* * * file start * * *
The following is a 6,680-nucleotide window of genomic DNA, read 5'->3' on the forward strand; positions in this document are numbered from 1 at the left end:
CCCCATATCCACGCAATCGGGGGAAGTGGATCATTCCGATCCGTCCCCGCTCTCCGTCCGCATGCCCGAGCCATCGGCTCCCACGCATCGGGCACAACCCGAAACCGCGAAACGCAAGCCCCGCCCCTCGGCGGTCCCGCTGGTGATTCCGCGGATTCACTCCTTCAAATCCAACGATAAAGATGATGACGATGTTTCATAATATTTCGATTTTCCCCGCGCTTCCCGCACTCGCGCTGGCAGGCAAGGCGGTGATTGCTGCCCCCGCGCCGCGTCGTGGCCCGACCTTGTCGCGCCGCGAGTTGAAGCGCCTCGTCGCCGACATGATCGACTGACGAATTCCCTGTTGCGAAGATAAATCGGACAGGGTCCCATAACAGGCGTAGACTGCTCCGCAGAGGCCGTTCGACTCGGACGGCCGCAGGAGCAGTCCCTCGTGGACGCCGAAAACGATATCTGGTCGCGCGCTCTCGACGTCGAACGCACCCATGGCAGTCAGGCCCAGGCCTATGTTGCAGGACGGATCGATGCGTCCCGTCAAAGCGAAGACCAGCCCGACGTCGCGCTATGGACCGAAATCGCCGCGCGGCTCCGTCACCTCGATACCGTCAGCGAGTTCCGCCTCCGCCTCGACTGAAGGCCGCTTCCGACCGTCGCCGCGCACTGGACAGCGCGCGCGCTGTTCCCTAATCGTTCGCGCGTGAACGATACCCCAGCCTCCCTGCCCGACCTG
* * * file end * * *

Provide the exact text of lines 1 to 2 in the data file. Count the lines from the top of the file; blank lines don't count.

The following is a 6,680-nucleotide window of genomic DNA, read 5'->3' on the forward strand; positions in this document are numbered from 1 at the left end:
CCCCATATCCACGCAATCGGGGGAAGTGGATCATTCCGATCCGTCCCCGCTCTCCGTCCGCATGCCCGAGCCATCGGCTCCCACGCATCGGGCACAACCCGAAACCGCGAAACGCAAGCCCCGCCCCTCGGCGGTCCCGCTGGTGATTCCGCGGATTCACTCCTTCAAATCCAACGATAAAGATGATGACGATGTTTCATAATATTTCGATTTTCCCCGCGCTTCCCGCACTCGCGCTGGCAGGCAAGGCGGTGATTGCTGCCCCCGCGCCGCGTCGTGGCCCGACCTTGTCGCGCCGCGAGTTGAAGCGCCTCGTCGCCGACATGATCGACTGACGAATTCCCTGTTGCGAAGATAAATCGGACAGGGTCCCATAACAGGCGTAGACTGCTCCGCAGAGGCCGTTCGACTCGGACGGCCGCAGGAGCAGTCCCTCGTGGACGCCGAAAACGATATCTGGTCGCGCGCTCTCGACGTCGAACGCACCCATGGCAGTCAGGCCCAGGCCTATGTTGCAGGACGGATCGATGCGTCCCGTCAAAGCGAAGACCAGCCCGACGTCGCGCTATGGACCGAAATCGCCGCGCGGCTCCGTCACCTCGATACCGTCAGCGAGTTCCGCCTCCGCCTCGACTGAAGGCCGCTTCCGACCGTCGCCGCGCACTGGACAGCGCGCGCGCTGTTCCCTAATCGTTCGCGCGTGAACGATACCCCAGCCTCCCTGCCCGACCTG